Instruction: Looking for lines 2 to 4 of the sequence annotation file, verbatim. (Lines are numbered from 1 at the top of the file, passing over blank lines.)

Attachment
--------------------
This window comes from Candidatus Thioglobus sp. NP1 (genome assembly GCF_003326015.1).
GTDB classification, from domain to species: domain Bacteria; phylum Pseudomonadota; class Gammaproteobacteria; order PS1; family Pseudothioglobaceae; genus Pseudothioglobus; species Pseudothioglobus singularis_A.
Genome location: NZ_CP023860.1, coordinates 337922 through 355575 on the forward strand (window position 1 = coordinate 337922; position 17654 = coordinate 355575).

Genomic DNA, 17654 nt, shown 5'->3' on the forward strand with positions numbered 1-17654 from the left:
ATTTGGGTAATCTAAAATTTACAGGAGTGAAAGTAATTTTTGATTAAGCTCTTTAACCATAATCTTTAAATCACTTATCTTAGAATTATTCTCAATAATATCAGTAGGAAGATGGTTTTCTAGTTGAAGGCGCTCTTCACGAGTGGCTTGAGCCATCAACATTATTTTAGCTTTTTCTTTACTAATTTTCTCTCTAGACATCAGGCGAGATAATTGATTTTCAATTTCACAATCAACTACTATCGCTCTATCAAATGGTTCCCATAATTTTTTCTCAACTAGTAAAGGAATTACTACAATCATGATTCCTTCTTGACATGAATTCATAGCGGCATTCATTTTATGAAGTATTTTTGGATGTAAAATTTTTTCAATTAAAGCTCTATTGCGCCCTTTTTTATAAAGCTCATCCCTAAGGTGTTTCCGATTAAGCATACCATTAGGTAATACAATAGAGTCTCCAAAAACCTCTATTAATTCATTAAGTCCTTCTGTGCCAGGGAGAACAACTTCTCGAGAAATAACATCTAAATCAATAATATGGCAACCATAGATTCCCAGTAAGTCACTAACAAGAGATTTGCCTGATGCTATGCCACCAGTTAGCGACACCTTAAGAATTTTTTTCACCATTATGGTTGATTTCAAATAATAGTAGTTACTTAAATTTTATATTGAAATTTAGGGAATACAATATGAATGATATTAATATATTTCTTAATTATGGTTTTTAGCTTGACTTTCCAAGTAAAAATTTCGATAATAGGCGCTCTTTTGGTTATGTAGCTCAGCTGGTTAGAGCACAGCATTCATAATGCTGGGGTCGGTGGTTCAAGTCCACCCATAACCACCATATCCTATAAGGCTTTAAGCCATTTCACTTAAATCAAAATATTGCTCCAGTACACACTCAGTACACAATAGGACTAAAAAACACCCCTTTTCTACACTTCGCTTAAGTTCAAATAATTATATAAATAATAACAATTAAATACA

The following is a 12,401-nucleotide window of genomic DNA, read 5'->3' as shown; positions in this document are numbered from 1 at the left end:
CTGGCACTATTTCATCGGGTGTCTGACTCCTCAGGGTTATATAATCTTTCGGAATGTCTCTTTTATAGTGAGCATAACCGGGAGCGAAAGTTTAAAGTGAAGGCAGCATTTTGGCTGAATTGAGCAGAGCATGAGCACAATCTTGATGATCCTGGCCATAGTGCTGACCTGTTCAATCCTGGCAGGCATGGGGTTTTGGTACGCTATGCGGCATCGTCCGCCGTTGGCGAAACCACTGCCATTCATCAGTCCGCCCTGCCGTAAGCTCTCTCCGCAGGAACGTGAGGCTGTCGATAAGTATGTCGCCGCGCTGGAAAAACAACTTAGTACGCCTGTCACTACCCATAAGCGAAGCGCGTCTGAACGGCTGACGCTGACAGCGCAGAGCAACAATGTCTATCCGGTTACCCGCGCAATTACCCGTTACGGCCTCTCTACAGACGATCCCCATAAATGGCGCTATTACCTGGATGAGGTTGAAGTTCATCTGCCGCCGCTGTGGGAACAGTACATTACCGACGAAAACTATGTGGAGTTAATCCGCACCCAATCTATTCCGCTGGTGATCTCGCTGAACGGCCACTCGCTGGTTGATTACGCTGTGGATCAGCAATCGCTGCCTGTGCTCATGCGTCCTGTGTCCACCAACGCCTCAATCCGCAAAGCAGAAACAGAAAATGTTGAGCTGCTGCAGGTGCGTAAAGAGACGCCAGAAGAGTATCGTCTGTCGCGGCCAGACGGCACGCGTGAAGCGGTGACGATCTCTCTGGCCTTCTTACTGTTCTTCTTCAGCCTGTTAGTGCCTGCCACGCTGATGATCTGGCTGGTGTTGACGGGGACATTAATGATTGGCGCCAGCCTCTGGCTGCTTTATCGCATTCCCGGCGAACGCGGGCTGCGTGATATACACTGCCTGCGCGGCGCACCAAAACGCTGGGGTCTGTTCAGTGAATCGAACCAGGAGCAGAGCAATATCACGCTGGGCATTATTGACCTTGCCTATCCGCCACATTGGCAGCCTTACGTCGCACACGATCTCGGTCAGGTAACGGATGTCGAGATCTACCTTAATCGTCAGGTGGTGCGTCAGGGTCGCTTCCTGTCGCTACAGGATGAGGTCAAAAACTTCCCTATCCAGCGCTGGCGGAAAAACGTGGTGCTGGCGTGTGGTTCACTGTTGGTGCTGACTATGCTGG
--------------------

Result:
GTDB classification, from domain to species: domain Bacteria; phylum Pseudomonadota; class Gammaproteobacteria; order PS1; family Pseudothioglobaceae; genus Pseudothioglobus; species Pseudothioglobus singularis_A.
Genome location: NZ_CP023860.1, coordinates 337922 through 355575 on the forward strand (window position 1 = coordinate 337922; position 17654 = coordinate 355575).

Genomic DNA, 17654 nt, shown 5'->3' on the forward strand with positions numbered 1-17654 from the left: